What does the Cambridge Analytica Scandal Mean for Canadian Employers?
Cambridge Analytica has been all over the news for the past couple of weeks. The consulting firm allegedly used the personal information of 50 million Facebook users, without their permission, for political purposes. What does this issue mean to Canadian employers?
According to news reports, an app developer requested and gained access to information from Facebook users after they chose to download his app. According to Facebook, approximately 270,000 people downloaded the app in question. In so doing, they supposedly gave their consent for the app developer to access information such as the city they set on their Facebook profile, or content they had liked, as well as more limited information about friends who had their privacy settings set to allow such access.
The app developer then passed on this information to other parties, including Cambridge Analytica, in violation of Facebook’s policies. Facebook said that when it learned of this violation, it demanded certification that the data had been destroyed. It claims to have received this certification but news reports say that the data was not actually deleted and was, in fact, used to influence the U.S. presidential election.
The matter exploded. Various regulators launched investigations, including the Office of the Privacy Commissioner of Canada, the Office of the Information and Privacy Commissioner of British Columbia, and the U.K. Information Commissioner (Elizabeth Denham, who was previously the Privacy Commissioner of British Columbia). Reports indicate that Mark Zuckerberg will be speaking to U.S. Congress.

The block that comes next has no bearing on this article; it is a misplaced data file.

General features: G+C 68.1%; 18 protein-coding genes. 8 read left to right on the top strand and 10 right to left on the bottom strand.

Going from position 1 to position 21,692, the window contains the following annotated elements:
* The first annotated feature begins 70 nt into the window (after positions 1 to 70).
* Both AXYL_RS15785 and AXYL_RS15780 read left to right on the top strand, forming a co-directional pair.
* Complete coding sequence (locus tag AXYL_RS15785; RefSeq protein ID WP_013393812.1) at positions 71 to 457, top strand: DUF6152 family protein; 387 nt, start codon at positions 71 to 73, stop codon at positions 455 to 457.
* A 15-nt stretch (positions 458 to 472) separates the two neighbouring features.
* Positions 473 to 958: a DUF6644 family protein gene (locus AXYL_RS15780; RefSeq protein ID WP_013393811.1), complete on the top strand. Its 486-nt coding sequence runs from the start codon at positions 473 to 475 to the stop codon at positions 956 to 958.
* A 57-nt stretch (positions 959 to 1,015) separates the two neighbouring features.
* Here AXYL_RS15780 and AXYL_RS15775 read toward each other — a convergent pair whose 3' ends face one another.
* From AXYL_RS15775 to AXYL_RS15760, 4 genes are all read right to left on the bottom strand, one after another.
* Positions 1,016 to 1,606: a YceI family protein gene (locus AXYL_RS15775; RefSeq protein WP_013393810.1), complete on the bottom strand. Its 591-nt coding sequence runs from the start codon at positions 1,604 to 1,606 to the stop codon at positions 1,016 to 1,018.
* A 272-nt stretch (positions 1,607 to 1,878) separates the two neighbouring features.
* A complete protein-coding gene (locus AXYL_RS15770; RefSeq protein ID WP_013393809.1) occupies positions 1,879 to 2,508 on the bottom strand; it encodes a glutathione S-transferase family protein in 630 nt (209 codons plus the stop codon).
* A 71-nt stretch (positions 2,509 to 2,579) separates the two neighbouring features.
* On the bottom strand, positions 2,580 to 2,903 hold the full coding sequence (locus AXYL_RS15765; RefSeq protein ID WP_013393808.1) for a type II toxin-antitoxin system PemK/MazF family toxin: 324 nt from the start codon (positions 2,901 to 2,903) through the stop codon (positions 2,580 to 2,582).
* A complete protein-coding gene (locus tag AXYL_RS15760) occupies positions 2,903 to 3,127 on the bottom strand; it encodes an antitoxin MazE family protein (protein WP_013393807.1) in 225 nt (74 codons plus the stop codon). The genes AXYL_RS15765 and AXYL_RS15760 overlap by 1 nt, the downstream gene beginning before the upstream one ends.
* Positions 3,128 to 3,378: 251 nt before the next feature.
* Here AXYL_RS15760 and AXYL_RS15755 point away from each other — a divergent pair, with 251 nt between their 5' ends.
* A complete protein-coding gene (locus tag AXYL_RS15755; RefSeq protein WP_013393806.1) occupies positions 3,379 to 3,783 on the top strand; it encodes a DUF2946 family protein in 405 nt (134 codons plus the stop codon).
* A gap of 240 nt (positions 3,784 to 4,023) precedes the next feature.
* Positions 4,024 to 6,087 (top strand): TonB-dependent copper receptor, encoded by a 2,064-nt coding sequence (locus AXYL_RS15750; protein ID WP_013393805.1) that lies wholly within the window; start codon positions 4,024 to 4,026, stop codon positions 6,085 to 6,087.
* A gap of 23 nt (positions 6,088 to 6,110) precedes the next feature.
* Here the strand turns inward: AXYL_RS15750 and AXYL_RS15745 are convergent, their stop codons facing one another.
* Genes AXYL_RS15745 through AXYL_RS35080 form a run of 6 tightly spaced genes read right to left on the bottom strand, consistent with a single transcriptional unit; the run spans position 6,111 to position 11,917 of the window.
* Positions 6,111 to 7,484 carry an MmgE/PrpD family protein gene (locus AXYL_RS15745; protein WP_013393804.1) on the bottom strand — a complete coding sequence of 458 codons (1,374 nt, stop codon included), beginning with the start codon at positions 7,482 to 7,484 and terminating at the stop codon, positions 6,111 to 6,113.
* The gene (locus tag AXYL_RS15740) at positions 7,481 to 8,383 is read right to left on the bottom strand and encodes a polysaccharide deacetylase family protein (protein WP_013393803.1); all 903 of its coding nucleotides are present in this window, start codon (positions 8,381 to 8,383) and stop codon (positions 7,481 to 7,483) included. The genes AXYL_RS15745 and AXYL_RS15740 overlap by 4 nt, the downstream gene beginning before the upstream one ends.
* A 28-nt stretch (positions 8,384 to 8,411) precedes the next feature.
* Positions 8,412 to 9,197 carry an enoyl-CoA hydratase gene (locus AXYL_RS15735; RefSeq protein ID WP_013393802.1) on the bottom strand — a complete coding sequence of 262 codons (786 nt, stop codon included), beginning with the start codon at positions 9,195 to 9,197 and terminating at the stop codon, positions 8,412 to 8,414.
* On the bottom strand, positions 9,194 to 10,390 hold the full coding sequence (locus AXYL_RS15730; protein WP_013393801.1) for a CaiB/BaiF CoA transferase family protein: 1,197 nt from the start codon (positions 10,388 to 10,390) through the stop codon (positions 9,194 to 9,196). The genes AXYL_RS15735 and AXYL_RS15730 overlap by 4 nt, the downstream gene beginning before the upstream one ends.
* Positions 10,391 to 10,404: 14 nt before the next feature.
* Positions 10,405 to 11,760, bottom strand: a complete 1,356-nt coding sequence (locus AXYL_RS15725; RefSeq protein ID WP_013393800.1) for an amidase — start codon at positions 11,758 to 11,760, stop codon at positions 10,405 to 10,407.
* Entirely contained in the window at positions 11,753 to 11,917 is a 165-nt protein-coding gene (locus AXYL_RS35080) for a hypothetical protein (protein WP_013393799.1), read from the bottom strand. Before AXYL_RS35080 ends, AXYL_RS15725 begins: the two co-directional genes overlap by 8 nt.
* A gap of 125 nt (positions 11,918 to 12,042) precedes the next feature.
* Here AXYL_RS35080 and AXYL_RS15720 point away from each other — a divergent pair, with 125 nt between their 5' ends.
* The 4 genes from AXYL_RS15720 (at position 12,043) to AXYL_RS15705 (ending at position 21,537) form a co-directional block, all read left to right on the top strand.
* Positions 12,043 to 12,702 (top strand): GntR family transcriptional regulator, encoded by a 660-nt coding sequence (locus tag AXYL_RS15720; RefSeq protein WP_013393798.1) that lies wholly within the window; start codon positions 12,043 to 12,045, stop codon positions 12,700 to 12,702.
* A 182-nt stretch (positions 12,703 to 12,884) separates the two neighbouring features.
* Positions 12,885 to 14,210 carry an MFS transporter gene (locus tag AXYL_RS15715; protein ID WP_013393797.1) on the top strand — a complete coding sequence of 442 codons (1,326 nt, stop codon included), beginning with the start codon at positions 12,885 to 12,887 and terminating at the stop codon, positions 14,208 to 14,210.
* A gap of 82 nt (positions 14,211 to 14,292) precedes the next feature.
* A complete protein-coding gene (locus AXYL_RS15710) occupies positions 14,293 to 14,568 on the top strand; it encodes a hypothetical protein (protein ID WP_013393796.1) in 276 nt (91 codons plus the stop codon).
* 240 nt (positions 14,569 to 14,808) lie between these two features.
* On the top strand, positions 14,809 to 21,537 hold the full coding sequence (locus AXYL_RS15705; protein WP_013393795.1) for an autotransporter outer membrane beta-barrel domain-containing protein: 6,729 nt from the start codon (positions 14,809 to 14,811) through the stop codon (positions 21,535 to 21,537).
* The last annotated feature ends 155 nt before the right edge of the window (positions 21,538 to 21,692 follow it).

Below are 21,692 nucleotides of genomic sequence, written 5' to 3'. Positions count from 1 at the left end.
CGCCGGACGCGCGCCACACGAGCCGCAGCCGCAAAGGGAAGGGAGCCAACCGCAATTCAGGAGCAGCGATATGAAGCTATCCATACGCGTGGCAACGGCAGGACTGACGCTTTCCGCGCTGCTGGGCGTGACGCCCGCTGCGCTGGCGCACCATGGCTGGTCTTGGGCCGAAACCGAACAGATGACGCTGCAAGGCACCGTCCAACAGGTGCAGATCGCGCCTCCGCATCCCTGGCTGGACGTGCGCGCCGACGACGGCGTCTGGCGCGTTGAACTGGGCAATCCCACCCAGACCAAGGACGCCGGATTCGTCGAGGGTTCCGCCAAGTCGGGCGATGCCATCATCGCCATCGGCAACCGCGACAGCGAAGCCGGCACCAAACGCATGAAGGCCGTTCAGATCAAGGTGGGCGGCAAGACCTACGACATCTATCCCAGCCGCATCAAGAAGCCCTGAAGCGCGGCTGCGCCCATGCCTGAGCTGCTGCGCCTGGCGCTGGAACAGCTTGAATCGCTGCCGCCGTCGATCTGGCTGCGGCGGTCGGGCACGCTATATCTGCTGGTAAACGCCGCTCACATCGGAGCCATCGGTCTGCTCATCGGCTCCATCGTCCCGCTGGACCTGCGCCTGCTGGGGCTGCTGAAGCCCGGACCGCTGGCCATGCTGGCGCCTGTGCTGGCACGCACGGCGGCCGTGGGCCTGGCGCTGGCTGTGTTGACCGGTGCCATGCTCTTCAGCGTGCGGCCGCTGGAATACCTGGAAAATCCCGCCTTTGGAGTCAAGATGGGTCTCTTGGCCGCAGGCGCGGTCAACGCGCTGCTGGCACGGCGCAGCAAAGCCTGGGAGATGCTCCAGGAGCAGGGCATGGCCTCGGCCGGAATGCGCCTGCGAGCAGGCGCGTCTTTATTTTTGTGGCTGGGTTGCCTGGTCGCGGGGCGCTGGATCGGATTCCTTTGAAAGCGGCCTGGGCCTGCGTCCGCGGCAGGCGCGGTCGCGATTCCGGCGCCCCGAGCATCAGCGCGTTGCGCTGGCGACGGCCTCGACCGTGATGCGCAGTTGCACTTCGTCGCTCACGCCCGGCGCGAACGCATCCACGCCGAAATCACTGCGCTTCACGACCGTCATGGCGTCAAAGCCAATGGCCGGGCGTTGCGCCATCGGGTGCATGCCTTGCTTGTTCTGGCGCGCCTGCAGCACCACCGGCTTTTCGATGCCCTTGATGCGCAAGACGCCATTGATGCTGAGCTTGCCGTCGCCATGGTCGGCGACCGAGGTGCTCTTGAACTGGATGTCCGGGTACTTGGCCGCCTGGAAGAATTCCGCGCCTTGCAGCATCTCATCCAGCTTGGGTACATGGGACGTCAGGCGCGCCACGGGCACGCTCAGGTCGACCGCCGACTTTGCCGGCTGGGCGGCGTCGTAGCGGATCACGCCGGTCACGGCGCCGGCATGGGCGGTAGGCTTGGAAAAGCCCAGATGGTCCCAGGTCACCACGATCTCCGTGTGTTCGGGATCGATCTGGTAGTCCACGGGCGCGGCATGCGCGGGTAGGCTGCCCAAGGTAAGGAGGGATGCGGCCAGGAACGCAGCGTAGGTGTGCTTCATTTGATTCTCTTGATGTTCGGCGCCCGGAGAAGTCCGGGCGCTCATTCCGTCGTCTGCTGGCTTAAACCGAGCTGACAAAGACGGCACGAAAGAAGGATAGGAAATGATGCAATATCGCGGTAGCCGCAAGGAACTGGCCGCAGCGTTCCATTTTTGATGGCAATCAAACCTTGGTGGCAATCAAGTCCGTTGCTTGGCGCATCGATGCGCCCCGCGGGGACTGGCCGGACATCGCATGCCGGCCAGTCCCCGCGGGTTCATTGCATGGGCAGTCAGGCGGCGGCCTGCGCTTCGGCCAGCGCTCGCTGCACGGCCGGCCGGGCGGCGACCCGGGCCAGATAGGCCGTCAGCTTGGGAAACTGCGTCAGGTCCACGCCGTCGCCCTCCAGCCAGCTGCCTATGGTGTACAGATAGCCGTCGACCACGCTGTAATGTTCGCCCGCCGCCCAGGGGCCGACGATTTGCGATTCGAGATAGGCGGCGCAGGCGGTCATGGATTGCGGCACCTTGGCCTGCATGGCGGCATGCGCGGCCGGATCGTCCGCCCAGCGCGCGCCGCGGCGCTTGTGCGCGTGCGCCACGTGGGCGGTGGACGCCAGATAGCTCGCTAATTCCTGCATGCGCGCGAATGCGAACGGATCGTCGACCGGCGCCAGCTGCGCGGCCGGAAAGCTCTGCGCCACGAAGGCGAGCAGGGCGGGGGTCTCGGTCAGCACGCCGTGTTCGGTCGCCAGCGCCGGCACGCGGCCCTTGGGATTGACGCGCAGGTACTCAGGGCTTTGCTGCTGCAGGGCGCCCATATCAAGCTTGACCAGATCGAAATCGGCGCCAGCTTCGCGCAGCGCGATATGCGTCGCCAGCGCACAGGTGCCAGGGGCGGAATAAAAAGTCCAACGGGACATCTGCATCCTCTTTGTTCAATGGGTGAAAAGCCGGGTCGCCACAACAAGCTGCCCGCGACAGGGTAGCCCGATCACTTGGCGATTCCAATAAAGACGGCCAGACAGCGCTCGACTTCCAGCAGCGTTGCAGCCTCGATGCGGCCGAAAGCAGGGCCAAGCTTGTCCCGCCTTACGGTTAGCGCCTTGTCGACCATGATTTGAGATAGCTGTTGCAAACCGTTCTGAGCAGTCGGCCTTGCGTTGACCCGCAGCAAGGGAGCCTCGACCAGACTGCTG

Various media reports have referred to this situation as a “data breach”, a claim denied by Facebook. However, if the reports are accurate, personal information was used and disclosed in a way not originally foreseeable or understood by Facebook app users.
Why does this matter to employers?
What does any of this this mean for the average employer in Canada? Although there are differences in the applicable federal and provincial public and private-sector privacy laws many (if not most) of them require employers to give employees adequate notice of how and why their personal information is being collected, used, and disclosed. In addition, the purposes for which that information is collected, used, and disclosed are generally required to be reasonable.
Those principles may conflict with the technological capabilities of various HR tools on the market. An array of available tools promise more effective management of the modern workplace. However, it is possible that employee personal information may be collected, used, or disclosed in ways that are not anticipated or fully understood when a particular tool is implemented in the workplace, leading to unintended privacy-related consequences.
Lessons for Employers
- Employers should be asking questions of their service providers to ensure that they fully understand how much information is being collected and the implications of use and disclosure.
- Employers should consider whether the amount of information they are collecting and the way that it is used and disclosed is reasonable.
- Employers should put tightly-worded agreements in place with service providers to protect employee personal information (but also to protect themselves).
- Where notice to employees is required, it should be clear and sufficiently detailed to ensure that employees understand how their personal information is being managed.
- Employers should always consider the requirements of the applicable privacy legislation. Where there are no specific legislative requirements relating to the collection, use or disclosure of employee personal information, employers may still wish to consider the possible reputational impact arising from information-handling.